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“Maybe you have to know the darkness to truly appreciate the light.”Madeleine L’Engle


“God whispers to our hearts and our hearts whisper back in stories.” – Karen Ball





Congratulations to


Kristena will be in touch with you to send your gift!

Thanks to everyone who entered!



“I’ve always had voices—er, stories in my head. I once said I should write them all down so someone could write them someday. I had no idea at the time that someone was me!”


Ms. Mason has been writing since 1995.  She lived with depression for many years, and the inherent feelings of worthlessness and invisibility; she didn’t want to be who she was and struggled with her own identity for many years.  Her characters face many of these same demons. They encounter situations that force the question, “Who am I really?”

For all who have ever wondered who you are or why you’re here, Mason’s stories will touch you in a very real—maybe too real—and a very deep way. “I know, I write from experience.”


Ms. Mason is a Christian and writes from a Christian world view, but some of her characters are not believers and therefore do not abide by the Bible and the guidelines for life that we take for granted. Her books contain some mild swear language in a few places—and demonstrate the difference when the grace of God prevails.










Robin is offering an e-copy of one of her books, winner’s choice.


“There is freedom waiting for you on the breezes of the sky. And you ask, What if I fall? Oh, but my darling, what if you fly?” —Erin Hanson



#Blogwords, Guest Post and Giveaway, Creating an Active and Successful Blog, Giveaway Winner, #WINNER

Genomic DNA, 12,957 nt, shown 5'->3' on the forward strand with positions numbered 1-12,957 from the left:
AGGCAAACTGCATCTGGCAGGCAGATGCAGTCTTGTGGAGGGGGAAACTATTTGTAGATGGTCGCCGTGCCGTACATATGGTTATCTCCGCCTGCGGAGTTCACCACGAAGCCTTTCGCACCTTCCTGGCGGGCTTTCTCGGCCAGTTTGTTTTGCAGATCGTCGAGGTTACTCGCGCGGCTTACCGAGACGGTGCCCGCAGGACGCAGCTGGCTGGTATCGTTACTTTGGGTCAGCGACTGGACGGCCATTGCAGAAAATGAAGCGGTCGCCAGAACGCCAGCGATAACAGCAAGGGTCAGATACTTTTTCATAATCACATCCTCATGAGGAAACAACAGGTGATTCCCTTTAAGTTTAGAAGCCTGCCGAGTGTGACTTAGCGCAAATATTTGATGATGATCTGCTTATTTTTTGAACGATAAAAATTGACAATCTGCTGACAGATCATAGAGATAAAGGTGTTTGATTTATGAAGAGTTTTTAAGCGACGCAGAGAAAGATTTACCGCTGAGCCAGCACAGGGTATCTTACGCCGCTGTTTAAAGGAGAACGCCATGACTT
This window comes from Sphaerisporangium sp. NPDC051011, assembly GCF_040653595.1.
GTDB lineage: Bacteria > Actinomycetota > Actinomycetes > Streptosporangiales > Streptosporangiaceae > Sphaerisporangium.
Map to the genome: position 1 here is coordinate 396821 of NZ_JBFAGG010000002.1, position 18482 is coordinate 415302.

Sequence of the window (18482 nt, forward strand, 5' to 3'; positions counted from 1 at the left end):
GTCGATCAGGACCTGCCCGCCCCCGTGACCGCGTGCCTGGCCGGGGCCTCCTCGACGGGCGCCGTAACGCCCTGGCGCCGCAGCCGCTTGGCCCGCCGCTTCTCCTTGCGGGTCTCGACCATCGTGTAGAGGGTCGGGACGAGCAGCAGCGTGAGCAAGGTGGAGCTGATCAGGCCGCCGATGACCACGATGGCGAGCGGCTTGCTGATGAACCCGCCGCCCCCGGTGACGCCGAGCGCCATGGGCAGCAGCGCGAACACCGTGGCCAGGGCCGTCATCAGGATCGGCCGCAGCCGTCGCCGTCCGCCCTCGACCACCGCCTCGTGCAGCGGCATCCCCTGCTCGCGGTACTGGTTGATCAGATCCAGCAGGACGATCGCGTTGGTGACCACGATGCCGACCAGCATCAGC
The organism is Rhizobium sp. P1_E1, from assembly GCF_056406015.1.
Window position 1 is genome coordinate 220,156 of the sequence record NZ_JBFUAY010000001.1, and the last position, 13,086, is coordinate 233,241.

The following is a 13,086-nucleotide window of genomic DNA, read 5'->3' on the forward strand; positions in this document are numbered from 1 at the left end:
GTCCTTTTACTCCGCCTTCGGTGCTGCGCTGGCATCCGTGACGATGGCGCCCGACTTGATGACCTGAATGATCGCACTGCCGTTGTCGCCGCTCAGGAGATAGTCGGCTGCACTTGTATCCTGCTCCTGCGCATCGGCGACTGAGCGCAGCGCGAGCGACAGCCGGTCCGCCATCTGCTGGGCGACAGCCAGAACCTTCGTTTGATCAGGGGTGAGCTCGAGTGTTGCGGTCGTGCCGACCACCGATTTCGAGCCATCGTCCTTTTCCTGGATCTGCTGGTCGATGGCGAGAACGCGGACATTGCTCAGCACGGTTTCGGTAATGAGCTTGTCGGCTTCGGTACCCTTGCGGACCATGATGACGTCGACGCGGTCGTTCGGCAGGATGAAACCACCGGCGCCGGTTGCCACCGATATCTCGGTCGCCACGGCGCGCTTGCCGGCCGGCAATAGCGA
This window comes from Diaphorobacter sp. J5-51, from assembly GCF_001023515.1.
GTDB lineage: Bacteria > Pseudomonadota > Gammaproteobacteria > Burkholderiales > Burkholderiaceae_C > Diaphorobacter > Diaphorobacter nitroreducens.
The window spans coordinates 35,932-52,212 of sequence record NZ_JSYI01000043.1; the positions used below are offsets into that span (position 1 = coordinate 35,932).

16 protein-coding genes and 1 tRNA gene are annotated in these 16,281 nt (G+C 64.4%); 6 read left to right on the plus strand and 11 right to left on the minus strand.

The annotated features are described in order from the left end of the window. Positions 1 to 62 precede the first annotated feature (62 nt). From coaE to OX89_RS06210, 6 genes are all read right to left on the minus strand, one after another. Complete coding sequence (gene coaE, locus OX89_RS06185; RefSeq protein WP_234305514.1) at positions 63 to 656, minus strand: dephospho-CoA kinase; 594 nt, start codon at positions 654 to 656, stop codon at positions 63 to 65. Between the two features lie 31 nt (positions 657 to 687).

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Indie vs Trad Publishing


When I first started seriously considering publication, the popularity of indie publishing was just starting to rise. People still laughed scornfully if you mentioned the idea of self-publishing, and the term “indie” had yet to take hold. The overwhelming majority in the writing world looked at self-publishing as the last resort of people who couldn’t let go of the idea of writing a book, even though they clearly lacked the talent to get a contract.


Thankfully, that mindset is mostly gone.


Oh sure, you’ll still find pockets of people who will insist that a traditional publishing contract is the only way to go, but they are not the only voices you’ll hear anymore.


The reality is that it’s a great time to be a writer. There are options available today that didn’t exist even ten years ago, so writers can think, research, and pray about the best path to publication. The one that is going to work best for them and their goals.


I’ve dabbled in both sides of the river.


My first six books were published with a small, traditional press. I wrote the book, they paid me royalties. Unlike with a larger publisher (one of the Big 5), I didn’t get an advance – smaller presses often don’t have the money for that – but I did get a higher royalty percentage. I was very happy with that situation, because the publisher handled the lion’s share of the marketing. I wanted to write. I wanted to be published. I did not want to wear all the business-oriented hats of book publishing.